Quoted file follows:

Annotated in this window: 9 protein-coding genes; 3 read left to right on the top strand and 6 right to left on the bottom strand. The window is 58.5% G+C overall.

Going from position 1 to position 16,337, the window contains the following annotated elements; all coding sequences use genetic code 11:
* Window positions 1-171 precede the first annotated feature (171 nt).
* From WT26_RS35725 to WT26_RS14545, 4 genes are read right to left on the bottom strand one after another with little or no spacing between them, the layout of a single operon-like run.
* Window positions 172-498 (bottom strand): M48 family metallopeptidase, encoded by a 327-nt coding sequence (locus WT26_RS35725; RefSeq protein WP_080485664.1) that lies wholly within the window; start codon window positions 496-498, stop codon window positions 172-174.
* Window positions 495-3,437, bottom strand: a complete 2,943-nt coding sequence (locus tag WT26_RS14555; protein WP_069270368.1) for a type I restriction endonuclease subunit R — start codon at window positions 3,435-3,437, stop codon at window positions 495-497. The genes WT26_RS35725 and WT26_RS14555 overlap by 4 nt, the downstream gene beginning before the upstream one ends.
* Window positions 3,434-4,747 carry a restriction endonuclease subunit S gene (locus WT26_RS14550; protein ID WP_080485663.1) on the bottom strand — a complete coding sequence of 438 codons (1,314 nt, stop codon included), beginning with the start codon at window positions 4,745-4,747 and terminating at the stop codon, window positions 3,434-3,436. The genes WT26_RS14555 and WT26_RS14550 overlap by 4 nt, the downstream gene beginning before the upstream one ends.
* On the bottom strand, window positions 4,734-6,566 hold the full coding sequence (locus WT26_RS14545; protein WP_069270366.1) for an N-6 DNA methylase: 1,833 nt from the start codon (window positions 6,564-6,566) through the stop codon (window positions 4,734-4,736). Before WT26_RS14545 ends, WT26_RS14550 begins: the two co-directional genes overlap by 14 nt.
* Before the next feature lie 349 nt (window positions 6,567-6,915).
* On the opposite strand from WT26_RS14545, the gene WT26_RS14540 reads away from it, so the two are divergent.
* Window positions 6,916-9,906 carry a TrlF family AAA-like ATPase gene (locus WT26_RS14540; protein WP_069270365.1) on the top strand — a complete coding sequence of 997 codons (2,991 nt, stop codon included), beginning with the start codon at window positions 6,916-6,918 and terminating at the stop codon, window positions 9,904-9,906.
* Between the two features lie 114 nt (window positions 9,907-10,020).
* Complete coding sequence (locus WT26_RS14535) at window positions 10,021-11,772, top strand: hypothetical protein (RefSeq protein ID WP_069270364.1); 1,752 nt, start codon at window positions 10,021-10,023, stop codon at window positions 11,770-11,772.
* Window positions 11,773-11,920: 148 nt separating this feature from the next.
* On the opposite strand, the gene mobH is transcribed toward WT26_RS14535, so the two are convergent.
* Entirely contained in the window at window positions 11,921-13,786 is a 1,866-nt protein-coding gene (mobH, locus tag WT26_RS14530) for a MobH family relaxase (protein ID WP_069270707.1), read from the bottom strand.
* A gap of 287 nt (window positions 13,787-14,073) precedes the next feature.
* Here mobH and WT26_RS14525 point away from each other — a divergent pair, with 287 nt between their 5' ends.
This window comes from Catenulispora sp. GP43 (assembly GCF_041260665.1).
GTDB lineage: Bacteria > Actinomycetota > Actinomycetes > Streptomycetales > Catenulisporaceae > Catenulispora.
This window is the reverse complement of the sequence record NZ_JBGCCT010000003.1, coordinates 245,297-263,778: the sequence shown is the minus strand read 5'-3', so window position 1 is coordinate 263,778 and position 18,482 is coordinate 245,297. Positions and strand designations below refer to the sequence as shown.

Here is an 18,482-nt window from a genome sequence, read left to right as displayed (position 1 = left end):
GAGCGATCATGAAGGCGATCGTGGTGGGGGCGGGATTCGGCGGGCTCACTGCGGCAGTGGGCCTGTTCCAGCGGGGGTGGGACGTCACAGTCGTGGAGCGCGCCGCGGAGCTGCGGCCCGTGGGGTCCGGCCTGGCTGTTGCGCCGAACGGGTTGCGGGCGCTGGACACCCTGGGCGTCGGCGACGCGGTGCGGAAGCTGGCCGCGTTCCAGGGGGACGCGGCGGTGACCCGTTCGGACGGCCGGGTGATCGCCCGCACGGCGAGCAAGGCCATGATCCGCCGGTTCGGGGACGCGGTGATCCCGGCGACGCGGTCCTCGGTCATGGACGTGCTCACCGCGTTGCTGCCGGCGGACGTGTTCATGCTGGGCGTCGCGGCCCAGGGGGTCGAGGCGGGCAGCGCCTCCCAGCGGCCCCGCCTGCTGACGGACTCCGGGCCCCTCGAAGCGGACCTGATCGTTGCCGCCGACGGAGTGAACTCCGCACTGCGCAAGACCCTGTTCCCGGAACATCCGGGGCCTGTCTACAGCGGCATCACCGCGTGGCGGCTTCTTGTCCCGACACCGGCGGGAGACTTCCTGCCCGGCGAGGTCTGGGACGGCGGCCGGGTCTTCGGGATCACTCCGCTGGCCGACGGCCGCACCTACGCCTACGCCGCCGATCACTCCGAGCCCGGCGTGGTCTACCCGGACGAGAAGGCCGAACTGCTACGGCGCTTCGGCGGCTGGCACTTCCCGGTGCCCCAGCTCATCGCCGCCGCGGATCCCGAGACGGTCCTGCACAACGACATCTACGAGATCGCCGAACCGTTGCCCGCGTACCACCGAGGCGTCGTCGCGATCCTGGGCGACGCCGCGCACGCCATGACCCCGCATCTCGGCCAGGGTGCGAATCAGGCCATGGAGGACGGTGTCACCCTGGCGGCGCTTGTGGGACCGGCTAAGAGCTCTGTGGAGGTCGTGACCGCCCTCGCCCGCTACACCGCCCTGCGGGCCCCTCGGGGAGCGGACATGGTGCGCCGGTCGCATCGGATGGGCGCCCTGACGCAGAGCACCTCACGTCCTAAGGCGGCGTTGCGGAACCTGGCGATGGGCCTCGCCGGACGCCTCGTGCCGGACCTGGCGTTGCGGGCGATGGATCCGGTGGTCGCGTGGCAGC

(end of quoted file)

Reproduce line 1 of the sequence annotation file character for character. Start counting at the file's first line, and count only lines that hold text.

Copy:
Annotated in this window: 9 protein-coding genes; 3 read left to right on the top strand and 6 right to left on the bottom strand. The window is 58.5% G+C overall.